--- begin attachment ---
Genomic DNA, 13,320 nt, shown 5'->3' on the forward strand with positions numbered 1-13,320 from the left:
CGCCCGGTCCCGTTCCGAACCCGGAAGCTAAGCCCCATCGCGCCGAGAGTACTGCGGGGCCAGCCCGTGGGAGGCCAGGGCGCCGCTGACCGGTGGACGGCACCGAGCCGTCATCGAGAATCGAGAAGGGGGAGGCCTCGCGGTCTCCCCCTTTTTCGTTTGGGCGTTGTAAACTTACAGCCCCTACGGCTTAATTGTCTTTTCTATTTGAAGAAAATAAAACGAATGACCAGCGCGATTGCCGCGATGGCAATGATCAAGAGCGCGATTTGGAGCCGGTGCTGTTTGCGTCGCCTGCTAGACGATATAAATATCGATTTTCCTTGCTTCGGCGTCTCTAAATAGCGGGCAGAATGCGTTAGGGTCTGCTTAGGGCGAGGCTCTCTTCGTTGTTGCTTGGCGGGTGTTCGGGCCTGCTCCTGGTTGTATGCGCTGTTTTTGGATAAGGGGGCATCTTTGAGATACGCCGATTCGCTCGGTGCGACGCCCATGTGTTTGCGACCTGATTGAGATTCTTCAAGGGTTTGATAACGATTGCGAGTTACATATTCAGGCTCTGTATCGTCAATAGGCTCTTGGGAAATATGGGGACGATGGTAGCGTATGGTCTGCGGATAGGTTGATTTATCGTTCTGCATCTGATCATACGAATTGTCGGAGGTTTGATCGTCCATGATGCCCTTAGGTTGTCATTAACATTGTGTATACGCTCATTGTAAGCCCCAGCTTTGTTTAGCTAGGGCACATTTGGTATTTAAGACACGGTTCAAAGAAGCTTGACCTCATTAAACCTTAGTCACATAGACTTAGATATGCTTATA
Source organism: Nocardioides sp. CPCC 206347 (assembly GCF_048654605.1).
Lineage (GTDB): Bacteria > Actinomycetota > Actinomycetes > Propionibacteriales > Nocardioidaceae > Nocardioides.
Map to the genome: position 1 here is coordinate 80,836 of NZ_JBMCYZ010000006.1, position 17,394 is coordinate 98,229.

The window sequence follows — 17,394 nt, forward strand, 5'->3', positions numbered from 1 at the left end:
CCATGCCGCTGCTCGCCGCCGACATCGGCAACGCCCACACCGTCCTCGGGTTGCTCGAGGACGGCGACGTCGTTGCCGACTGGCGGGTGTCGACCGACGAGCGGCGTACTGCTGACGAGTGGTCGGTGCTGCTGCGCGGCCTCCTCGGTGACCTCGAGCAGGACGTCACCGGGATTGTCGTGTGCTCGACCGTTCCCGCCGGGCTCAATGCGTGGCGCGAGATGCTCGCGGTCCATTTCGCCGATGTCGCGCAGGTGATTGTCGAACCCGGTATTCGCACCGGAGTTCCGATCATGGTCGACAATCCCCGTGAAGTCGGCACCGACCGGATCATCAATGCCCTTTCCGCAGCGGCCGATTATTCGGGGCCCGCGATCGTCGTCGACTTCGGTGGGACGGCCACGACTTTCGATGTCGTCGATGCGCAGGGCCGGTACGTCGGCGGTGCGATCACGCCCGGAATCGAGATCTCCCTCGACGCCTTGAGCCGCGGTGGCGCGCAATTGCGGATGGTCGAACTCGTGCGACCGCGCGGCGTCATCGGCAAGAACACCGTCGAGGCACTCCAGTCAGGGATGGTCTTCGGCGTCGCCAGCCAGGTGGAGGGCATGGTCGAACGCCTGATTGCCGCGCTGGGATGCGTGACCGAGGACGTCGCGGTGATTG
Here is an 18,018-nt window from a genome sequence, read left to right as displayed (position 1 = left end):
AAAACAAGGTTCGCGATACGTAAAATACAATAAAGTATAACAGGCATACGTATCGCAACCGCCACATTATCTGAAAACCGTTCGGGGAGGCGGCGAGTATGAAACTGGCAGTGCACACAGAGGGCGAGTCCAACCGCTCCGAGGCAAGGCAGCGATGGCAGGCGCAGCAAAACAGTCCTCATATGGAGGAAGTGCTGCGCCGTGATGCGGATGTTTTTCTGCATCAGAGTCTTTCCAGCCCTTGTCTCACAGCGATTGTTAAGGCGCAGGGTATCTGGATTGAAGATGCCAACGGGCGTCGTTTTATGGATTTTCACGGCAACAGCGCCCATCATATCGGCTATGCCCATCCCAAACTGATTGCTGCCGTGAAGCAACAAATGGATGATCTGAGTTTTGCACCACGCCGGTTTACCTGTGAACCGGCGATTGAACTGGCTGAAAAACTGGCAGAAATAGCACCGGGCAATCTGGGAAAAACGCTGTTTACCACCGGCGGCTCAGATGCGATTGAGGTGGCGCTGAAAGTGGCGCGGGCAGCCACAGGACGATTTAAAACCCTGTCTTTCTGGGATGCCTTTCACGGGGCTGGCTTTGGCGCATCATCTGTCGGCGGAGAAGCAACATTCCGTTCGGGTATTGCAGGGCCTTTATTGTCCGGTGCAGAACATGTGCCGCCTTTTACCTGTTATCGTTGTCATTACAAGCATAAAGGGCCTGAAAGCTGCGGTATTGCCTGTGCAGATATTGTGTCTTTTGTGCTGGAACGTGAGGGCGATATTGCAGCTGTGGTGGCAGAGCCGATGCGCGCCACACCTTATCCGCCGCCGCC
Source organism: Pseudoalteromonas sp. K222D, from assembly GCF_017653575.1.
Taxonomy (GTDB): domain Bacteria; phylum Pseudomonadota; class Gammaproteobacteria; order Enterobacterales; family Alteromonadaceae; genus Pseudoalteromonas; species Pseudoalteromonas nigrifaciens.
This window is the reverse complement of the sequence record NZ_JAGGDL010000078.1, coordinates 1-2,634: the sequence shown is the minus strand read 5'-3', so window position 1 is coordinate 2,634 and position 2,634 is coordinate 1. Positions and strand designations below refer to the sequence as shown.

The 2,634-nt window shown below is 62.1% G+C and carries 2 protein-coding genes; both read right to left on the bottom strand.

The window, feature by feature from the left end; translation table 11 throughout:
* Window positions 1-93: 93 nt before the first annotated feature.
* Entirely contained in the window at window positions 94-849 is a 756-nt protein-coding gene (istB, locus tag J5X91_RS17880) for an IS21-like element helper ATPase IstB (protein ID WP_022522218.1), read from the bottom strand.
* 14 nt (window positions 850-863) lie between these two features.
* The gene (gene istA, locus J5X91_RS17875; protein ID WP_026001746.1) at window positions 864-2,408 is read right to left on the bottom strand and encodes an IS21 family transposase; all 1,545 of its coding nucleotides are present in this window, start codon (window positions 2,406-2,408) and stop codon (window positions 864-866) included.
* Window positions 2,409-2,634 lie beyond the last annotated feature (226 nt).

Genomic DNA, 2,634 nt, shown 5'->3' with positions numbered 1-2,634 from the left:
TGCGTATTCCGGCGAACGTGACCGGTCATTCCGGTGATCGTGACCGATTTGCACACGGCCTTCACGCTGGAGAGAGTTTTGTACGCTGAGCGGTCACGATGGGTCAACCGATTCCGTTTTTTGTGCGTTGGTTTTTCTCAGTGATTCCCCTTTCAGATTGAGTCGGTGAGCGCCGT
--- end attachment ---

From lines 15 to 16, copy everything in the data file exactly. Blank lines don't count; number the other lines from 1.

* Window positions 1-93: 93 nt before the first annotated feature.
* Entirely contained in the window at window positions 94-849 is a 756-nt protein-coding gene (istB, locus tag J5X91_RS17880) for an IS21-like element helper ATPase IstB (protein ID WP_022522218.1), read from the bottom strand.